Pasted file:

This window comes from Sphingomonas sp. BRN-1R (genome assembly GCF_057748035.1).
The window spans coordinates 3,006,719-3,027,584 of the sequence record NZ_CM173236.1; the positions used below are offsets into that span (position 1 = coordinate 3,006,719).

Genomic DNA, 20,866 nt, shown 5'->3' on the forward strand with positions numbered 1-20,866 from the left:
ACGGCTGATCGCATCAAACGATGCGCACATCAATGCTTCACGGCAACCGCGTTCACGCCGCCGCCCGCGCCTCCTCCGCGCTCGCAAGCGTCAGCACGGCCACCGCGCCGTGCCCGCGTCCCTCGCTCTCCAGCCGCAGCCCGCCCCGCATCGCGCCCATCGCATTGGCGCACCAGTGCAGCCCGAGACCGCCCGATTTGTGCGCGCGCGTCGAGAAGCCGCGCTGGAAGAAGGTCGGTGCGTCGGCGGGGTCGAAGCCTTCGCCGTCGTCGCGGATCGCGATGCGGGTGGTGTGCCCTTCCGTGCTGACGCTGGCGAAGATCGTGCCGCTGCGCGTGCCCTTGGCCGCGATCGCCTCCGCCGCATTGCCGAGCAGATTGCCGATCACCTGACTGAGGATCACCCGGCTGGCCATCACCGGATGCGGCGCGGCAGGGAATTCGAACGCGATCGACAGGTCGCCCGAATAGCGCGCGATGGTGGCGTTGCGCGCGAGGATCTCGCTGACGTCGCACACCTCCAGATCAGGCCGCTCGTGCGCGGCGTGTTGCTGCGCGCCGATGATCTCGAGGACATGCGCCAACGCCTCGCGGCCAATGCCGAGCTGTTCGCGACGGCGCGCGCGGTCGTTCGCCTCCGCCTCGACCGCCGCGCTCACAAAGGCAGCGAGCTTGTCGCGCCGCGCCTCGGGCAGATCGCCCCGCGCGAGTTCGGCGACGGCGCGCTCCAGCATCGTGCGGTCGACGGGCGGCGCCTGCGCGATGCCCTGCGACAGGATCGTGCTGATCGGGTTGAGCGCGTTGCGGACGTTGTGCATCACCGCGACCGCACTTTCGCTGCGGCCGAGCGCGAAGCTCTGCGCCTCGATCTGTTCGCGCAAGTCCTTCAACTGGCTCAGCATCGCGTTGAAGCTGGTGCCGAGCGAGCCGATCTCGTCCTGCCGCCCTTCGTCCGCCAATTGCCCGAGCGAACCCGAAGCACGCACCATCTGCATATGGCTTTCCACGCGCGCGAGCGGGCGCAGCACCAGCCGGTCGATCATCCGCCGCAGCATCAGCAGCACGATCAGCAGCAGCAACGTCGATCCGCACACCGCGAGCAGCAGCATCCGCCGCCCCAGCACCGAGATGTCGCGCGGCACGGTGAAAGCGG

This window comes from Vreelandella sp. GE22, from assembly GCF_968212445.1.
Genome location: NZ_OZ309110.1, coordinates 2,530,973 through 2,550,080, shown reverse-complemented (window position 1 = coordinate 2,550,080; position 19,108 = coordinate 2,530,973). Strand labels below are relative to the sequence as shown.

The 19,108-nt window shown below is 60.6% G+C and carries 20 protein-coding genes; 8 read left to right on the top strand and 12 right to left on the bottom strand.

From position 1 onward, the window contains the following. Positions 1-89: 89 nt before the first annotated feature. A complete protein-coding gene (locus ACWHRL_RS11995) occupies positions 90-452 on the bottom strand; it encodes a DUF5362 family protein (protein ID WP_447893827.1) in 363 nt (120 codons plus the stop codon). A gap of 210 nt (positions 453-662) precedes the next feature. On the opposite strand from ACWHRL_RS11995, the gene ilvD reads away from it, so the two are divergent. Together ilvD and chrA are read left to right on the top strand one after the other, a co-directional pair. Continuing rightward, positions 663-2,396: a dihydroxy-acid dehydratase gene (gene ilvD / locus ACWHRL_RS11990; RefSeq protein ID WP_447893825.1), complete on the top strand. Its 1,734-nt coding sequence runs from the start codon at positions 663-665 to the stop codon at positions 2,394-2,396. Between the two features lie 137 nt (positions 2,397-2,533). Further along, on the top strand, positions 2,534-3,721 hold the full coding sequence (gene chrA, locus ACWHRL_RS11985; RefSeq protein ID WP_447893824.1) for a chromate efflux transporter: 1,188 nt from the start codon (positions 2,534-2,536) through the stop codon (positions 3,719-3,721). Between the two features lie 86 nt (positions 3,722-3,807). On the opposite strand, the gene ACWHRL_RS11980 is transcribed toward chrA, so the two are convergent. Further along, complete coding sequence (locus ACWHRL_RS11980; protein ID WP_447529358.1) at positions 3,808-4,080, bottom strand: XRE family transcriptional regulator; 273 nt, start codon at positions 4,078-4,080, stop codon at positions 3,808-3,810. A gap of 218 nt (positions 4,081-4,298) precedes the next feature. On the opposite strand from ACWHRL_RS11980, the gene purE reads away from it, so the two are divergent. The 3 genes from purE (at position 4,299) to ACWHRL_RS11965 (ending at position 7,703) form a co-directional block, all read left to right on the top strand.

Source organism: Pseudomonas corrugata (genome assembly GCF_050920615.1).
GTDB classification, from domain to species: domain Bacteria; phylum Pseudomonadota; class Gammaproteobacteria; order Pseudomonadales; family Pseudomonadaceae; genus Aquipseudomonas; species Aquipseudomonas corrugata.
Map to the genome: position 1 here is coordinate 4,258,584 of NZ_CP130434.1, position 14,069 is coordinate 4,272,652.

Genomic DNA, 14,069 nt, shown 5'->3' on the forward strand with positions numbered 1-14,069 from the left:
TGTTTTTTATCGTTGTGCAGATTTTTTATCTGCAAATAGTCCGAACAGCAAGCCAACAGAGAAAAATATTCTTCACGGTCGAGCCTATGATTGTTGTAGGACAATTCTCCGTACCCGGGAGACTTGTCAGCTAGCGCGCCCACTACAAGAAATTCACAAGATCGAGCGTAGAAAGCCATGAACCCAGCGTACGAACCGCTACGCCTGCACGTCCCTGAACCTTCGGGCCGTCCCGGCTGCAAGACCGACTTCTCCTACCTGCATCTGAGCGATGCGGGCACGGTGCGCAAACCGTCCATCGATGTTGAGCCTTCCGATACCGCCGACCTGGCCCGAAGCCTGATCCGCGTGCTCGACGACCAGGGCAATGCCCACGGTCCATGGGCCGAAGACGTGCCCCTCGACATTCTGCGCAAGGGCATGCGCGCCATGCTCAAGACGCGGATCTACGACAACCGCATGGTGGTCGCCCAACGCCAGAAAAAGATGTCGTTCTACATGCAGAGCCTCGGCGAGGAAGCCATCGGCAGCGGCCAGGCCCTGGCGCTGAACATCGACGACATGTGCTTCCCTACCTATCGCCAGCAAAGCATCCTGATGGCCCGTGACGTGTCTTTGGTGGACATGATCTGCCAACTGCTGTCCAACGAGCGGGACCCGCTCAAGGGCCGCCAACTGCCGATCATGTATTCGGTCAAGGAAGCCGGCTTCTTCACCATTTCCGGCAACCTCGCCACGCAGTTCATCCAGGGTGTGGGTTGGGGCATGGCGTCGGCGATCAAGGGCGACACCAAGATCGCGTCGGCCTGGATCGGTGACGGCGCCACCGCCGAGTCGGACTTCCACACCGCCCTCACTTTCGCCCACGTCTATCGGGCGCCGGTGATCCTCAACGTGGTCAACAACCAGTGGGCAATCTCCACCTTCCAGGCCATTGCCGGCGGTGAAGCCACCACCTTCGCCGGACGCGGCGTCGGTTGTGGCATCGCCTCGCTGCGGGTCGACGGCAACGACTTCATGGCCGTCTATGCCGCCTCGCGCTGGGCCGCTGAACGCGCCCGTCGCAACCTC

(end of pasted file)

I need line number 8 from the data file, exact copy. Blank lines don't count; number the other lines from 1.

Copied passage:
From position 1 onward, the window contains the following. Positions 1-89: 89 nt before the first annotated feature. A complete protein-coding gene (locus ACWHRL_RS11995) occupies positions 90-452 on the bottom strand; it encodes a DUF5362 family protein (protein ID WP_447893827.1) in 363 nt (120 codons plus the stop codon). A gap of 210 nt (positions 453-662) precedes the next feature. On the opposite strand from ACWHRL_RS11995, the gene ilvD reads away from it, so the two are divergent. Together ilvD and chrA are read left to right on the top strand one after the other, a co-directional pair. Continuing rightward, positions 663-2,396: a dihydroxy-acid dehydratase gene (gene ilvD / locus ACWHRL_RS11990; RefSeq protein ID WP_447893825.1), complete on the top strand. Its 1,734-nt coding sequence runs from the start codon at positions 663-665 to the stop codon at positions 2,394-2,396. Between the two features lie 137 nt (positions 2,397-2,533). Further along, on the top strand, positions 2,534-3,721 hold the full coding sequence (gene chrA, locus ACWHRL_RS11985; RefSeq protein ID WP_447893824.1) for a chromate efflux transporter: 1,188 nt from the start codon (positions 2,534-2,536) through the stop codon (positions 3,719-3,721). Between the two features lie 86 nt (positions 3,722-3,807). On the opposite strand, the gene ACWHRL_RS11980 is transcribed toward chrA, so the two are convergent. Further along, complete coding sequence (locus ACWHRL_RS11980; protein ID WP_447529358.1) at positions 3,808-4,080, bottom strand: XRE family transcriptional regulator; 273 nt, start codon at positions 4,078-4,080, stop codon at positions 3,808-3,810. A gap of 218 nt (positions 4,081-4,298) precedes the next feature. On the opposite strand from ACWHRL_RS11980, the gene purE reads away from it, so the two are divergent. The 3 genes from purE (at position 4,299) to ACWHRL_RS11965 (ending at position 7,703) form a co-directional block, all read left to right on the top strand.